- Interoperability designs that leverage current standards (eg, operating systems) as well as emerging standards that will enable devices and systems to operate with each other.
- Cybersecurity, including built-in protection of all components of the edge computing system, the data they handle and their communications with each other and externally.
An example of edge-optimised architecture and delivery
Today, industry-leading technology vendors are delivering an innovative new edge infrastructure approach that incorporates all the attributes described above. More, this solution is comprehensive — a complete, turnkey computing platform that enables IA companies to update ageing systems, virtualise industrial control applications and increase operational efficiency.
This new edge approach consists of three essential elements:
- Zero-touch computing platform: An automated, fully integrated and self-protecting industrial computing platform that reduces the need for IT support while increasing operator efficiency and lowering downtime risk.
- Software-defined edge infrastructure: A single interface to a full stack of essential applications, including virtualised compute, storage and networking; cybersecurity; IoT gateways; VPNs; routers; analytics; and artificial intelligence.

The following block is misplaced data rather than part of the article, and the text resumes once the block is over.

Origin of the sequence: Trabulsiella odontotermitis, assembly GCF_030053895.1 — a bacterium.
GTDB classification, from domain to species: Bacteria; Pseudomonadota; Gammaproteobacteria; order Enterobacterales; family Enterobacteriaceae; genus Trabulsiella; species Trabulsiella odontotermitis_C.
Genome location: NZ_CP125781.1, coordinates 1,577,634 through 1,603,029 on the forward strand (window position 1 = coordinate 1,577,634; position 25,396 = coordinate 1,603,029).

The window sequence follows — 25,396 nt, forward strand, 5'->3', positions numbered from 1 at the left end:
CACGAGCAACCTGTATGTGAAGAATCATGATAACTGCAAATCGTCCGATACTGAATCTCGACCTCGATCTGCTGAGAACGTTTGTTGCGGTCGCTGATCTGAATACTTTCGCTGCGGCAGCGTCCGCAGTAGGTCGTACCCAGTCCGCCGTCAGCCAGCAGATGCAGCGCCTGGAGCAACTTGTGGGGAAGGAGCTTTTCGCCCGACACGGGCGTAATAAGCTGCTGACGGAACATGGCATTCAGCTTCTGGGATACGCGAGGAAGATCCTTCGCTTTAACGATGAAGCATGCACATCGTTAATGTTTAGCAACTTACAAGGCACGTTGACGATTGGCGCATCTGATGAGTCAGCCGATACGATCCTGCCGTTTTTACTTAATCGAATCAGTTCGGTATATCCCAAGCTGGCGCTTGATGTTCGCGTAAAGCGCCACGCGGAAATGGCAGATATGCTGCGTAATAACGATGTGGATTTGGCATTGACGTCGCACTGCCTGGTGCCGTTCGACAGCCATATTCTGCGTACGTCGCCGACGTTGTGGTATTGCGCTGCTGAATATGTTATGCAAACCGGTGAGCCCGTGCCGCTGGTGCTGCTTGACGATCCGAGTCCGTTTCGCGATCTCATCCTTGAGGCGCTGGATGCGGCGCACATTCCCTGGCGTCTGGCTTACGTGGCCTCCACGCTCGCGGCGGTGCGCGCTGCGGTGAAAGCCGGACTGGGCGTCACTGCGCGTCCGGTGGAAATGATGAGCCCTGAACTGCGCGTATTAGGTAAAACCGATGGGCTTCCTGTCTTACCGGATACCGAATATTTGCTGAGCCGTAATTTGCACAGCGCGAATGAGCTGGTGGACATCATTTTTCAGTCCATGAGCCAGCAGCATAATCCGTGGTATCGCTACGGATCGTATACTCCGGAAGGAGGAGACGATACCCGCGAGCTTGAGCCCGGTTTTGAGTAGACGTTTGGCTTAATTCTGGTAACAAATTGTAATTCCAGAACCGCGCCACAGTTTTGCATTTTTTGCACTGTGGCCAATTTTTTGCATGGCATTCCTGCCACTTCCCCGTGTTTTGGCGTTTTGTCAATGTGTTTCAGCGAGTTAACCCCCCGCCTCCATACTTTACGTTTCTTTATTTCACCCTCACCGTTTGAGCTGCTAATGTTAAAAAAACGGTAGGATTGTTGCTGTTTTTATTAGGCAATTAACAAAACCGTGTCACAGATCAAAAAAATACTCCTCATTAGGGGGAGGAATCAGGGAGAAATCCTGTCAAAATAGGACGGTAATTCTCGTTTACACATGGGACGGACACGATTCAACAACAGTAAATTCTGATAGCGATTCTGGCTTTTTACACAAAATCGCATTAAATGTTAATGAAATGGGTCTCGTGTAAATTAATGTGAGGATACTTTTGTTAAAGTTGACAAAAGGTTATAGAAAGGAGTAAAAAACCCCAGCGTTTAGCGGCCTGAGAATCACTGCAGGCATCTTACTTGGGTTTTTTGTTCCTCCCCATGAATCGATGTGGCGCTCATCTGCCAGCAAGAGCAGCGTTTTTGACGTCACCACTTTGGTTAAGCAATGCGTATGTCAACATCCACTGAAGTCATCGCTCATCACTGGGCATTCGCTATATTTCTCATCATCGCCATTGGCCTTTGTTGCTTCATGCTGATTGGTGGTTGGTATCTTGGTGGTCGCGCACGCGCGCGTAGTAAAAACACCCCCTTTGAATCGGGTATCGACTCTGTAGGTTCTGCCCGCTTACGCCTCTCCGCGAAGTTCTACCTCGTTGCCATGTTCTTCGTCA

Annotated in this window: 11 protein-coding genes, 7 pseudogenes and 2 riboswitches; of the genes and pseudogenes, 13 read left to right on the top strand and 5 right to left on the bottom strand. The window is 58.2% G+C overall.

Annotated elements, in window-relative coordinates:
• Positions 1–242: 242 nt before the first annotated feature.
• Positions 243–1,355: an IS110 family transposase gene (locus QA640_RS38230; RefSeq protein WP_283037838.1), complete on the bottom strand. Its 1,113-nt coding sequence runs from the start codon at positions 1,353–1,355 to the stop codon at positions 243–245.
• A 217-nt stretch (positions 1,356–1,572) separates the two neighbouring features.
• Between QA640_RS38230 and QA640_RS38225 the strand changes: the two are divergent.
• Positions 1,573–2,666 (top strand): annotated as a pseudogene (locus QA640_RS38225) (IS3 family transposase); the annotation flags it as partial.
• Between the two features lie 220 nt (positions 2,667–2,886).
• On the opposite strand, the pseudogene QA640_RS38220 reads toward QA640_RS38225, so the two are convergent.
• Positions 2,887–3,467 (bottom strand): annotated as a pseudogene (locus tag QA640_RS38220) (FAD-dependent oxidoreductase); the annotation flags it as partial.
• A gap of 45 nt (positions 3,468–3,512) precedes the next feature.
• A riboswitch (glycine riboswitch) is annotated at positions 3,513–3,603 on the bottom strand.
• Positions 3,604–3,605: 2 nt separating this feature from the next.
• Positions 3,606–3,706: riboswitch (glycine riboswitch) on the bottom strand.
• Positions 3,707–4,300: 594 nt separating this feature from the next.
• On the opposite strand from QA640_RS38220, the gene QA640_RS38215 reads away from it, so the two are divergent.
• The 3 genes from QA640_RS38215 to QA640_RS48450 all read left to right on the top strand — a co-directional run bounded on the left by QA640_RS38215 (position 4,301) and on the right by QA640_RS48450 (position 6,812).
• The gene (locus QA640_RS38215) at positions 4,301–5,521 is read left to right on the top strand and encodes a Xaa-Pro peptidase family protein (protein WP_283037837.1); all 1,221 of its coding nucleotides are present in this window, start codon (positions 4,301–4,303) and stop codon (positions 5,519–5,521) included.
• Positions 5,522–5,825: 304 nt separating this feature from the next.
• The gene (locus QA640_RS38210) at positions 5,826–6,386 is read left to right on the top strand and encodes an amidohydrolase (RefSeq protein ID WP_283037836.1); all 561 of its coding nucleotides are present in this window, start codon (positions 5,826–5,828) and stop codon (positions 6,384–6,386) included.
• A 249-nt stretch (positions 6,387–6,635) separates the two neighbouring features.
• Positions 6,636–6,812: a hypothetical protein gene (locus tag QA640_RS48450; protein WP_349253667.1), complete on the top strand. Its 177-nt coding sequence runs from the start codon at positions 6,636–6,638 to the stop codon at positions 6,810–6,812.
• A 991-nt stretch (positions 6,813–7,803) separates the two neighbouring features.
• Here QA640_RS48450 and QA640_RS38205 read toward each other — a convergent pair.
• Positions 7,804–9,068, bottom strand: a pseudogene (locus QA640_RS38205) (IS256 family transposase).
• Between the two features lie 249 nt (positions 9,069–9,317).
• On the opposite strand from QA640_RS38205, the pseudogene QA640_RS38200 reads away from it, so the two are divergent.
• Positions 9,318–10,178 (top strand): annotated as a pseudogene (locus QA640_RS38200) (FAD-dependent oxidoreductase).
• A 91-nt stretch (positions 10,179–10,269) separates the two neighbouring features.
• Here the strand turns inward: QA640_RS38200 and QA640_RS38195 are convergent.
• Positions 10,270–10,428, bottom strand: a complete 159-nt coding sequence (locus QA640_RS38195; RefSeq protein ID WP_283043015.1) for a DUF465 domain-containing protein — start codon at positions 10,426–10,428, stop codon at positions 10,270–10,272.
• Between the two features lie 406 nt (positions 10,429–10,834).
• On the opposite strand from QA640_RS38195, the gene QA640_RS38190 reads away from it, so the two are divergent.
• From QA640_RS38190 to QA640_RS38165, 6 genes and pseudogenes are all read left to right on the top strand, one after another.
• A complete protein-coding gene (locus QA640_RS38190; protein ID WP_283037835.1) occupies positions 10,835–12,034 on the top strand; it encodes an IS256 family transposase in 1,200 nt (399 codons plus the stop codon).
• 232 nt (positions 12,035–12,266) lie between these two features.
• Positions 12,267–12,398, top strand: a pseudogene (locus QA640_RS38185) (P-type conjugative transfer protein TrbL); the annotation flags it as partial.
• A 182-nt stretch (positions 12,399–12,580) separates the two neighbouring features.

Proactive managed services: A revolutionary approach to deploying, monitoring and maintaining edge solutions and infrastructure. Unlike yesterday’s reactive service, such a proactively managed service can be easily overseen by OT professionals, executed by the system itself and supported by a single, locally based service provider.
The combination of all three elements — a zero-touch computing platform, the software-defined edge infrastructure and proactive managed services — creates a new infrastructure solution that is optimised for organisations at the edge.
Key advantages of the optimised solution are:
- It is suitable for running business-critical industrial applications quickly and reliably in remote, locations with limited or no IT resources.
- It increases operational efficiency with pre-installed virtualisation software and intuitive, user-friendly configuration and management tools.
- It is easy to deploy and can be installed quickly by users, reducing the time it takes to get critical applications up and running.
- It reduces IT’s burden with self-monitoring and self-protecting capabilities that make it useful for unmanned facilities.
- It predictively prevents unplanned downtime, via redundant on-premise systems backed by a managed service cloud.
- It supports multiple ecosystems — a wide range of architectures and applications, without modification.
Such a comprehensive edge platform satisfies the essential requirements of the today’s edge environment, including operational simplicity, virtualisation, uninterrupted production and interoperability.